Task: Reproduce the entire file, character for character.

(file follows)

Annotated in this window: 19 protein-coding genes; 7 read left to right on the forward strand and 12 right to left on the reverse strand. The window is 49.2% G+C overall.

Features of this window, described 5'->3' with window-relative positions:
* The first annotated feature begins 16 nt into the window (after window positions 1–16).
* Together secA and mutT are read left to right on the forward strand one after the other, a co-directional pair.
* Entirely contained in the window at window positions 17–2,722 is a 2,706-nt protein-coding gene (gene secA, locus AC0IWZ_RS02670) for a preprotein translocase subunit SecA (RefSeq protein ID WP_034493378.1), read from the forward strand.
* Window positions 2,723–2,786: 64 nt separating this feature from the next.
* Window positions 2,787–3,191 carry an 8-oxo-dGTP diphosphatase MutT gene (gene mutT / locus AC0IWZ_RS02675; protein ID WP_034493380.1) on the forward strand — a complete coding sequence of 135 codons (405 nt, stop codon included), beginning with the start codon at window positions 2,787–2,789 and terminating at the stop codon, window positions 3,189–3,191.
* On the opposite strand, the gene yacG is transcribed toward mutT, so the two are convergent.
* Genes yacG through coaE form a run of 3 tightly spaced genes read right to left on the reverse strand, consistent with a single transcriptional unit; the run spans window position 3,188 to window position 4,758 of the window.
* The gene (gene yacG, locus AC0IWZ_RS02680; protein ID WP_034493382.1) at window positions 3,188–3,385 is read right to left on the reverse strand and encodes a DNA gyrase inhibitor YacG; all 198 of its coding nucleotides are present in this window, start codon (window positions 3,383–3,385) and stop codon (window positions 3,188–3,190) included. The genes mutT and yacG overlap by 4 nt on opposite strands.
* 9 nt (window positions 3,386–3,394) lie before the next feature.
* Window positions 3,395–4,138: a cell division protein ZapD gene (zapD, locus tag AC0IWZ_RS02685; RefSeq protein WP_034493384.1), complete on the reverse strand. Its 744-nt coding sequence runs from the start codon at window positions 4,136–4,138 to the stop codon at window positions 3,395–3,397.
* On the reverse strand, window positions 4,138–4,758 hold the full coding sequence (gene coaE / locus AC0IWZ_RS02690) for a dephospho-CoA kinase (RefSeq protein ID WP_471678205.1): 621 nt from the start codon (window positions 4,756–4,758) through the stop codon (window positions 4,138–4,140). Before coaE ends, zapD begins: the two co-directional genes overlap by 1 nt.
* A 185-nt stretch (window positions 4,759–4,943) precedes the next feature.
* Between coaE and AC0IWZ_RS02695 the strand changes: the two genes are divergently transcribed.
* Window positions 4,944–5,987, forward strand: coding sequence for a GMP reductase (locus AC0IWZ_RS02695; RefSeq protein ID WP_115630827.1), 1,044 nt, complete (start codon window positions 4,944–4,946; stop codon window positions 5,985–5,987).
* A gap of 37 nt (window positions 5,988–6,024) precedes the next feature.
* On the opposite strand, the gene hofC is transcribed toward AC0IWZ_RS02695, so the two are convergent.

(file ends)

Annotated in this window: 19 protein-coding genes; 7 read left to right on the forward strand and 12 right to left on the reverse strand. The window is 49.2% G+C overall.

Features of this window, described 5'->3' with window-relative positions:
* The first annotated feature begins 16 nt into the window (after window positions 1–16).
* Together secA and mutT are read left to right on the forward strand one after the other, a co-directional pair.
* Entirely contained in the window at window positions 17–2,722 is a 2,706-nt protein-coding gene (gene secA, locus AC0IWZ_RS02670) for a preprotein translocase subunit SecA (RefSeq protein ID WP_034493378.1), read from the forward strand.
* Window positions 2,723–2,786: 64 nt separating this feature from the next.
* Window positions 2,787–3,191 carry an 8-oxo-dGTP diphosphatase MutT gene (gene mutT / locus AC0IWZ_RS02675; protein ID WP_034493380.1) on the forward strand — a complete coding sequence of 135 codons (405 nt, stop codon included), beginning with the start codon at window positions 2,787–2,789 and terminating at the stop codon, window positions 3,189–3,191.
* On the opposite strand, the gene yacG is transcribed toward mutT, so the two are convergent.
* Genes yacG through coaE form a run of 3 tightly spaced genes read right to left on the reverse strand, consistent with a single transcriptional unit; the run spans window position 3,188 to window position 4,758 of the window.
* The gene (gene yacG, locus AC0IWZ_RS02680; protein ID WP_034493382.1) at window positions 3,188–3,385 is read right to left on the reverse strand and encodes a DNA gyrase inhibitor YacG; all 198 of its coding nucleotides are present in this window, start codon (window positions 3,383–3,385) and stop codon (window positions 3,188–3,190) included. The genes mutT and yacG overlap by 4 nt on opposite strands.
* 9 nt (window positions 3,386–3,394) lie before the next feature.
* Window positions 3,395–4,138: a cell division protein ZapD gene (zapD, locus tag AC0IWZ_RS02685; RefSeq protein WP_034493384.1), complete on the reverse strand. Its 744-nt coding sequence runs from the start codon at window positions 4,136–4,138 to the stop codon at window positions 3,395–3,397.
* On the reverse strand, window positions 4,138–4,758 hold the full coding sequence (gene coaE / locus AC0IWZ_RS02690) for a dephospho-CoA kinase (RefSeq protein ID WP_471678205.1): 621 nt from the start codon (window positions 4,756–4,758) through the stop codon (window positions 4,138–4,140). Before coaE ends, zapD begins: the two co-directional genes overlap by 1 nt.
* A 185-nt stretch (window positions 4,759–4,943) precedes the next feature.
* Between coaE and AC0IWZ_RS02695 the strand changes: the two genes are divergently transcribed.
* Window positions 4,944–5,987, forward strand: coding sequence for a GMP reductase (locus AC0IWZ_RS02695; RefSeq protein ID WP_115630827.1), 1,044 nt, complete (start codon window positions 4,944–4,946; stop codon window positions 5,985–5,987).
* A gap of 37 nt (window positions 5,988–6,024) precedes the next feature.
* On the opposite strand, the gene hofC is transcribed toward AC0IWZ_RS02695, so the two are convergent.